Psalm 23 and Radical Trust

“The Lord is my shepherd, I shall not want.”

That is the first line of Psalm 23, part of our lectionary texts for this morning. Most people seem to be able to either recite Psalm 23 or at least mumble along as it is read in public. It’s a favorite text of many and probably the most often quoted text at funerals and memorial services.

Interestingly enough this text shows up as we are watching the death count go up on the coronavirus outbreak not knowing if it will plateau at some number that we find acceptable or if it will go down in the record books.

“The Lord is my shepherd, I shall not want.”

It has a Buddhist ring to it. Don’t build your life on expectations and attachments to outcomes. You will be happier and suffer less that way.

worryBut I don’t know if I am built that way. I want to want. I want to know that people are not going to suffer and die. I want to do what I can to make sure workers are not faced with potential evictions and power shut offs and food deprivation. I want to want. I want to be able to go outside and see a normal flow of pedestrian traffic on my sidewalk. I want to go to the store without wondering if I will be able to get basic staples. I want to see the worry on people’s faces go away. I want the newly ordained grumps to turn back into normal, trusting, kind people. I want to want. And I want what I want.

“The Lord is my shepherd, I shall not want.”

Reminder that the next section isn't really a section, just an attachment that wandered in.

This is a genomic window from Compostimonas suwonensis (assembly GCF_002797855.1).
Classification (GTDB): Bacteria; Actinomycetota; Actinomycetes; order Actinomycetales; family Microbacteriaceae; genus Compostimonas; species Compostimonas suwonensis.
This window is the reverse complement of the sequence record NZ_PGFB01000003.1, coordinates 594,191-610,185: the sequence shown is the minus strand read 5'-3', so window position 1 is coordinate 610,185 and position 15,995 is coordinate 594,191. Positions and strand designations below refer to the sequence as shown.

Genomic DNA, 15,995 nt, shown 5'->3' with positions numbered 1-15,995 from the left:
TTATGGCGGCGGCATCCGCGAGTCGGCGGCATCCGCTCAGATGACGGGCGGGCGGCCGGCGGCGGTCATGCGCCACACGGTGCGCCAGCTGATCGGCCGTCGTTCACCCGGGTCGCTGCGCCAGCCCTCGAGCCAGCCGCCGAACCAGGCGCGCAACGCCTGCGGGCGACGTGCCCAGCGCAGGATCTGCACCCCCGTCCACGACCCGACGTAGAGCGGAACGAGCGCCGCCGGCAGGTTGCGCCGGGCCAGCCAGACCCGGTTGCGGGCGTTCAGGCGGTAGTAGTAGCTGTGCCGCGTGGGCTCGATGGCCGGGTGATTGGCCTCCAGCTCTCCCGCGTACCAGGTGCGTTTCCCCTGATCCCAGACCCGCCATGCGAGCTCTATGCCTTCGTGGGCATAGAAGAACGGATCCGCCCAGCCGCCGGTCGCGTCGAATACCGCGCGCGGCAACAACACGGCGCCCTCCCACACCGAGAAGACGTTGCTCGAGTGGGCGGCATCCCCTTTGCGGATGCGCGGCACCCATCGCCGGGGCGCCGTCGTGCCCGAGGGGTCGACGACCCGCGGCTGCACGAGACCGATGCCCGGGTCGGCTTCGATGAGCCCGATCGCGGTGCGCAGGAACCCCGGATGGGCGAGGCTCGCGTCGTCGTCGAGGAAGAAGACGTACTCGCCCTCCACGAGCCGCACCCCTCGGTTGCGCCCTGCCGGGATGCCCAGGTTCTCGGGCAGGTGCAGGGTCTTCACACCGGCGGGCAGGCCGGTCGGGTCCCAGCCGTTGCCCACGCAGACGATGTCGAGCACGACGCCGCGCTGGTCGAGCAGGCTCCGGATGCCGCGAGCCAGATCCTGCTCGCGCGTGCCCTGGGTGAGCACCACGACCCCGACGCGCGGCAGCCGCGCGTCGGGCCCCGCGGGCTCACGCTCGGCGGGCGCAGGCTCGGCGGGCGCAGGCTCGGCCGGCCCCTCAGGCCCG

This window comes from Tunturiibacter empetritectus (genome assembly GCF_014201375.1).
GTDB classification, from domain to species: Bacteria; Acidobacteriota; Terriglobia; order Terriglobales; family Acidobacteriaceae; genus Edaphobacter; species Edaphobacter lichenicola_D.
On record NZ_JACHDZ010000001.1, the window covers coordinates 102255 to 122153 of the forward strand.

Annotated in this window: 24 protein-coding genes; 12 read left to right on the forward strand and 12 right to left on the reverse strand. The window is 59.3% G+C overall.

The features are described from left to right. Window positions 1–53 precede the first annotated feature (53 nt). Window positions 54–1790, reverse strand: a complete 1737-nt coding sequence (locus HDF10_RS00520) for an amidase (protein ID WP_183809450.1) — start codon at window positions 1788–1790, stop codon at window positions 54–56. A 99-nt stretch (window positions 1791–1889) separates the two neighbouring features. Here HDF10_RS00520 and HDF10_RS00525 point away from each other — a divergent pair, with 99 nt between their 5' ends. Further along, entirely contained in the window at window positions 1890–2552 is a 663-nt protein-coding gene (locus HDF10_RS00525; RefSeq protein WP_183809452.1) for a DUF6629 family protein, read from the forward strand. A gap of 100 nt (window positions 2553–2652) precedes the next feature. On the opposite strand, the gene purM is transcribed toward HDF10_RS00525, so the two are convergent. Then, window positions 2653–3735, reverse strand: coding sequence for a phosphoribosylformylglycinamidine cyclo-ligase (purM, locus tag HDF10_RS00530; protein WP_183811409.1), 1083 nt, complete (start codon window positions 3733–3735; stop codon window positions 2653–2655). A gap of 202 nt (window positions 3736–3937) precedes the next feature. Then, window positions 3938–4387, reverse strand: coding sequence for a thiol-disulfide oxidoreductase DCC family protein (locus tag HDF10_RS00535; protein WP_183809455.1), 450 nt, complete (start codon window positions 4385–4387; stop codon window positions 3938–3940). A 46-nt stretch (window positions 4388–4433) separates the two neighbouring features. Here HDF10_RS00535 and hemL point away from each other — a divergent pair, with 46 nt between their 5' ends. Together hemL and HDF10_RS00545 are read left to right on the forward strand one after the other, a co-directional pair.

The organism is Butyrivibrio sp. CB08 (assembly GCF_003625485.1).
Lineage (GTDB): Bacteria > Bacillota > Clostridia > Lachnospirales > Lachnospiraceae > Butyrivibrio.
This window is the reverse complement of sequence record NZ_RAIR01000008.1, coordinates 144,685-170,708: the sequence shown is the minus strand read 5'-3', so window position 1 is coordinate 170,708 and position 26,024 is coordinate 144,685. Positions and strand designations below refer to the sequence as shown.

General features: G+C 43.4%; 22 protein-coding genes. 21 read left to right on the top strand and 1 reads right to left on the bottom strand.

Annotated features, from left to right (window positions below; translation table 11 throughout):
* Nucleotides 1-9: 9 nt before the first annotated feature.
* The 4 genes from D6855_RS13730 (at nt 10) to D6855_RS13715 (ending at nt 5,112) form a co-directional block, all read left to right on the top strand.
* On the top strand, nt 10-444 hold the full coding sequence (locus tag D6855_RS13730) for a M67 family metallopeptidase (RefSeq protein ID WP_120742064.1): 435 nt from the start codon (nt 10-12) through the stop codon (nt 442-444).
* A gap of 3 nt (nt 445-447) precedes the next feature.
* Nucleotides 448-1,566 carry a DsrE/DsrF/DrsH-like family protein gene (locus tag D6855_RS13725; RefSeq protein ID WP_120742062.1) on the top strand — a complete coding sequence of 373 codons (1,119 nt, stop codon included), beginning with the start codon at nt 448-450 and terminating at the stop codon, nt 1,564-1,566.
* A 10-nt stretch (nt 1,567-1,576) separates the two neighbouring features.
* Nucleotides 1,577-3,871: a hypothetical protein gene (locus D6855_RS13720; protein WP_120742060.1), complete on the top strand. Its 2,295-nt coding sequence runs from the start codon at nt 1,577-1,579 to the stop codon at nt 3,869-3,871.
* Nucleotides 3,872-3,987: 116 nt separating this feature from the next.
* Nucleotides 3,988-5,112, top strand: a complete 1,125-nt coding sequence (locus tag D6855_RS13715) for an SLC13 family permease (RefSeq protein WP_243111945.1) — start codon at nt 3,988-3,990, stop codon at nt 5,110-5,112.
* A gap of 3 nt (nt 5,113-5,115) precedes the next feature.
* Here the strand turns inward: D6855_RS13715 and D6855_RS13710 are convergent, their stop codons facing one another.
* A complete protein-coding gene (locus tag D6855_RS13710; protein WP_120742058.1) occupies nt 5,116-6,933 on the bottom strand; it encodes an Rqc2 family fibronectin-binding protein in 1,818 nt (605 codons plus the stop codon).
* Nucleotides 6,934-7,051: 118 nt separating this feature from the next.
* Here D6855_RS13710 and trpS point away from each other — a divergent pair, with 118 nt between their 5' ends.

I want to want, but there is wisdom in this ancient saying that I know is true, even though I resist it. It is the wisdom of living life with radical trust. It is the wisdom of trusting a spirit, a presence—God. It is a radical trust that even when life seems to be going to hell there is a goodness that permeates our lives and existence. “The Lord is my shepherd, I shall not want…anything other than what is.”

trustPsalm 23 is a call to radical trust. We often think of it as the ultimate prayer of comfort. But notice when we usually read it and why it seems so comforting. We read it at memorial services after a loved one has died and it strangely gives us comfort as we memorialize our loved one and learn to accept the reality of death. Read at a memorial service and it helps come to a place of acceptance.

Can we also read it and recite it now with that same trust as we potentially face loss and death? It gives us comfort after a loved one has died. Can it also give us comfort as we face the possibility of loss and death now. If we can learn acceptance after death can learn acceptance even before the possibility of death.

Can we trust God this side of death as much as we trust God on the other side of death?

“The Lord is my shepherd, I shall not want.”

I don’t know about you, but I want to want. And I want what I want. I don’t want to trust.

But that may be all we have left.

Trust, radical Christ-like trust.

It’s sounds Biblical. It also sounds really hard.

Here is the full text for your reflection:

The Lord is my shepherd, I shall not want.
    He makes me lie down in green pastures;
he leads me beside still waters;
    he restores my soul.
He leads me in right paths
for his name’s sake.

Even though I walk through the darkest valley,
I fear no evil;
for you are with me;
your rod and your staff—
they comfort me.

You prepare a table before me
in the presence of my enemies;
you anoint my head with oil;
my cup overflows.
Surely goodness and mercy shall follow me
all the days of my life,
and I shall dwell in the house of the Lord
my whole life long.

By Rev. Brian Heron, Presbyter for Vision and Mission, Presbytery of the Cascades

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